Wednesday, August 6, 2014

Femicide: A Global Problem

About 66,000 women and girls are violently killed every year, accounting for approximately 17 per cent of all victims of intentional homicides. While the data on which these conservative estimates are based is incomplete, it does reveal certain patterns with respect to the male v. female victim ratio in homicides, intimate partner violence, and the use of firearms in femicides—defined here as ‘the killing of a woman’.
This Research Note examines lethal forms of violence against women.
It relies on the disaggregated data on femicides produced for the Global Burden of Armed Violence 2011
(Alvazzi del Frate, 2011, p. 113).

The gendered dimension of homicide
When it was coined by the feminist movement in the 1970s, the term femicide referred exclusively to the gender-based killing of women by men. Since then, however, its definition has broadened to encompass any killing of a woman 

Diana Russel, an architect of the term femicide, indicates that the concept has been in use for centuries. In 19th-century Britain, for example, it was used to designate the ‘killing of a woman’ (Russel, 2008, p. 3). The feminist movement politicized the use of the word femicide in the 1970s, restricting its meaning to the killing of a woman or a girl based on her sex (Bloom, 2008, p. 178).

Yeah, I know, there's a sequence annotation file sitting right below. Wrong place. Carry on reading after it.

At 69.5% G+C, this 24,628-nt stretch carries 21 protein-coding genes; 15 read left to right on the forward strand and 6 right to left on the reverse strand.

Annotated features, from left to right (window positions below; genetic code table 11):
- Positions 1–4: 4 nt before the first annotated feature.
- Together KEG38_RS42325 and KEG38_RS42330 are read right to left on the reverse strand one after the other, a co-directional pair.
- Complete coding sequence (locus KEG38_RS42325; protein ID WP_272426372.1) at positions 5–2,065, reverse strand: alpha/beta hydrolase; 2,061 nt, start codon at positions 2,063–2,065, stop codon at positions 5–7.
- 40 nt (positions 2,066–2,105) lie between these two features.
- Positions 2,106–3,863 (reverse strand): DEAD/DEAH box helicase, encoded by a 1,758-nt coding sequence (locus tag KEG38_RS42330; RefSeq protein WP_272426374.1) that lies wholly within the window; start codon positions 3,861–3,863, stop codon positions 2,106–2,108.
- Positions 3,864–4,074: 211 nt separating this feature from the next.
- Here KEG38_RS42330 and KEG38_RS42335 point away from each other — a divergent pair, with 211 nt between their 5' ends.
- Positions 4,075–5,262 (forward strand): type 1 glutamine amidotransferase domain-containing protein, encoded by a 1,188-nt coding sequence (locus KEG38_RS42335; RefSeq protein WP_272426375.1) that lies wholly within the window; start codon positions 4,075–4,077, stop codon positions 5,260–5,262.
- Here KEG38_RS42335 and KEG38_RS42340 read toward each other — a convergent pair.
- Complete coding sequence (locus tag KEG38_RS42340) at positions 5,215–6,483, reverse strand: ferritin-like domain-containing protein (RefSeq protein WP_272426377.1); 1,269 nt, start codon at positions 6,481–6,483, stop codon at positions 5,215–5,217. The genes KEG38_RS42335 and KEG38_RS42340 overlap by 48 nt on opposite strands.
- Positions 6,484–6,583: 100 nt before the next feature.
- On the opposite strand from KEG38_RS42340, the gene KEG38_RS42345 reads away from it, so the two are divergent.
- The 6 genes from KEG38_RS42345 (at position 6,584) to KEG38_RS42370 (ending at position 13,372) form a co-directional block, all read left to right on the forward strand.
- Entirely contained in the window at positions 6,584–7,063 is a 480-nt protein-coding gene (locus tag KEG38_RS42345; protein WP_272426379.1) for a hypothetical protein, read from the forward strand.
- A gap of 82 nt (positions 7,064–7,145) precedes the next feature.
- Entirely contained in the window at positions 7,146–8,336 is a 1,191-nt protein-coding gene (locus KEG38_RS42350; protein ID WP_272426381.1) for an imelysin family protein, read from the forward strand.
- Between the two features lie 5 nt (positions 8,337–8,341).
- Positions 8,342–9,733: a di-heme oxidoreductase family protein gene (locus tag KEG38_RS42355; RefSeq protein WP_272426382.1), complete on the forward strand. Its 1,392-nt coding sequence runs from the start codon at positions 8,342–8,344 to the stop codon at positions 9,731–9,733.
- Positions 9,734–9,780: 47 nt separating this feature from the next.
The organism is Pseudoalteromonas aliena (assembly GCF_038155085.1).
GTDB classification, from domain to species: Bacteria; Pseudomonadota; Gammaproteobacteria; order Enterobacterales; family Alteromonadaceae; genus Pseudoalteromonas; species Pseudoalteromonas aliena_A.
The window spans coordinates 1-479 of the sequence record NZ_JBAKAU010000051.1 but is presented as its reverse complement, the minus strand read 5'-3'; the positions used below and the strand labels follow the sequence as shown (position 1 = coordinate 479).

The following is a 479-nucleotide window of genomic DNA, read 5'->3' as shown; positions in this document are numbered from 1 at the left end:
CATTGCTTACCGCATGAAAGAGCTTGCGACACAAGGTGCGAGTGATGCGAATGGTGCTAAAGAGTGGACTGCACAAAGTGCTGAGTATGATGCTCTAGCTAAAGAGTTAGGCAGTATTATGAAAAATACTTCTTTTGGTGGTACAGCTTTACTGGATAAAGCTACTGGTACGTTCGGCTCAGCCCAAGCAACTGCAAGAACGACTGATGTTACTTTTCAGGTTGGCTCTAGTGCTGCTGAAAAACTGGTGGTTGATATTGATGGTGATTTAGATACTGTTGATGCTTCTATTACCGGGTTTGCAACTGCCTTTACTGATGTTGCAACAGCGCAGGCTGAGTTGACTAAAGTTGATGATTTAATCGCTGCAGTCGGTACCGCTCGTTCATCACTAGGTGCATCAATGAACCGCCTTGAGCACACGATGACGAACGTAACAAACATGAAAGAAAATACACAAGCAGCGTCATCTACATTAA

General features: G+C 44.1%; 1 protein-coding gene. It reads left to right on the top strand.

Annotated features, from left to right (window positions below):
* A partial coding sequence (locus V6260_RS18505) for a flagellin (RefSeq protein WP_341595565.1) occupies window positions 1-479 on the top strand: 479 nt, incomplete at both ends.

With time, this definition has expanded to refer to any killing of a woman. While such an approach dilutes the political connotation of violence against women based on their sex, it facilitates the comparability of cross-national data on lethal violence against women. 
A number of recent studies and data collection exercises focus on the issue of femicide in a stricter sense. Qualitative studies of the killing of women in Latin America, for example, seek to assess the intent of the perpetrator. Furthermore, some countries in Latin America have implemented specific laws 
on femicide in recent years, such as Guatemala in 2008 and 
Chile in 2010 (Guatemala, 2008; Chile, 2010). These laws take into consideration the targeting of a woman for misogynous or gender-based reasons and foresee stricter penalties if there is evidence of such circumstances. Source: Alvazzi del Frate (2011, p. 116)

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